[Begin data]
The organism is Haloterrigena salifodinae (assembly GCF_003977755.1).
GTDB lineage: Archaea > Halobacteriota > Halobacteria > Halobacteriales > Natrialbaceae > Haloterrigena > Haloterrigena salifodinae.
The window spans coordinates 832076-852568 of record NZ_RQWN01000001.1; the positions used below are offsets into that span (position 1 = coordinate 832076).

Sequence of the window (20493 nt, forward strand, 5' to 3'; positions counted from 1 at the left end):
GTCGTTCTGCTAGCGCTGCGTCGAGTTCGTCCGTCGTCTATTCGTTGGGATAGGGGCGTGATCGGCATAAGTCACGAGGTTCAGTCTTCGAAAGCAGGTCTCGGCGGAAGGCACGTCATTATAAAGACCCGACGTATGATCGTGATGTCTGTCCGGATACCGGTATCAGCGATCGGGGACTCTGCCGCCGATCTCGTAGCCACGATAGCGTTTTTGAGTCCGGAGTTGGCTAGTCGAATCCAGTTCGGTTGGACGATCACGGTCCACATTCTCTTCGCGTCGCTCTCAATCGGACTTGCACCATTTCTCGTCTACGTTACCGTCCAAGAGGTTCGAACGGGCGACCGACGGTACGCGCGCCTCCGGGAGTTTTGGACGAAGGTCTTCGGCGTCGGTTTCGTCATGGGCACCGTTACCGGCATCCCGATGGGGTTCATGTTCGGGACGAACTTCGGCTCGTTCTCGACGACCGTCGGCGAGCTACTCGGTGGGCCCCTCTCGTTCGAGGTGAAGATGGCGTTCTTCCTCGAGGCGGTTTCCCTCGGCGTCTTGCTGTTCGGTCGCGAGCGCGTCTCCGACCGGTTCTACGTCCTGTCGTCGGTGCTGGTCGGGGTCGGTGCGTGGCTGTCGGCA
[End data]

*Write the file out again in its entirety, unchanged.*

The organism is Haloterrigena salifodinae (assembly GCF_003977755.1).
GTDB lineage: Archaea > Halobacteriota > Halobacteria > Halobacteriales > Natrialbaceae > Haloterrigena > Haloterrigena salifodinae.
The window spans coordinates 832076-852568 of record NZ_RQWN01000001.1; the positions used below are offsets into that span (position 1 = coordinate 832076).

Sequence of the window (20493 nt, forward strand, 5' to 3'; positions counted from 1 at the left end):
GTCGTTCTGCTAGCGCTGCGTCGAGTTCGTCCGTCGTCTATTCGTTGGGATAGGGGCGTGATCGGCATAAGTCACGAGGTTCAGTCTTCGAAAGCAGGTCTCGGCGGAAGGCACGTCATTATAAAGACCCGACGTATGATCGTGATGTCTGTCCGGATACCGGTATCAGCGATCGGGGACTCTGCCGCCGATCTCGTAGCCACGATAGCGTTTTTGAGTCCGGAGTTGGCTAGTCGAATCCAGTTCGGTTGGACGATCACGGTCCACATTCTCTTCGCGTCGCTCTCAATCGGACTTGCACCATTTCTCGTCTACGTTACCGTCCAAGAGGTTCGAACGGGCGACCGACGGTACGCGCGCCTCCGGGAGTTTTGGACGAAGGTCTTCGGCGTCGGTTTCGTCATGGGCACCGTTACCGGCATCCCGATGGGGTTCATGTTCGGGACGAACTTCGGCTCGTTCTCGACGACCGTCGGCGAGCTACTCGGTGGGCCCCTCTCGTTCGAGGTGAAGATGGCGTTCTTCCTCGAGGCGGTTTCCCTCGGCGTCTTGCTGTTCGGTCGCGAGCGCGTCTCCGACCGGTTCTACGTCCTGTCGTCGGTGCTGGTCGGGGTCGGTGCGTGGCTGTCGGCA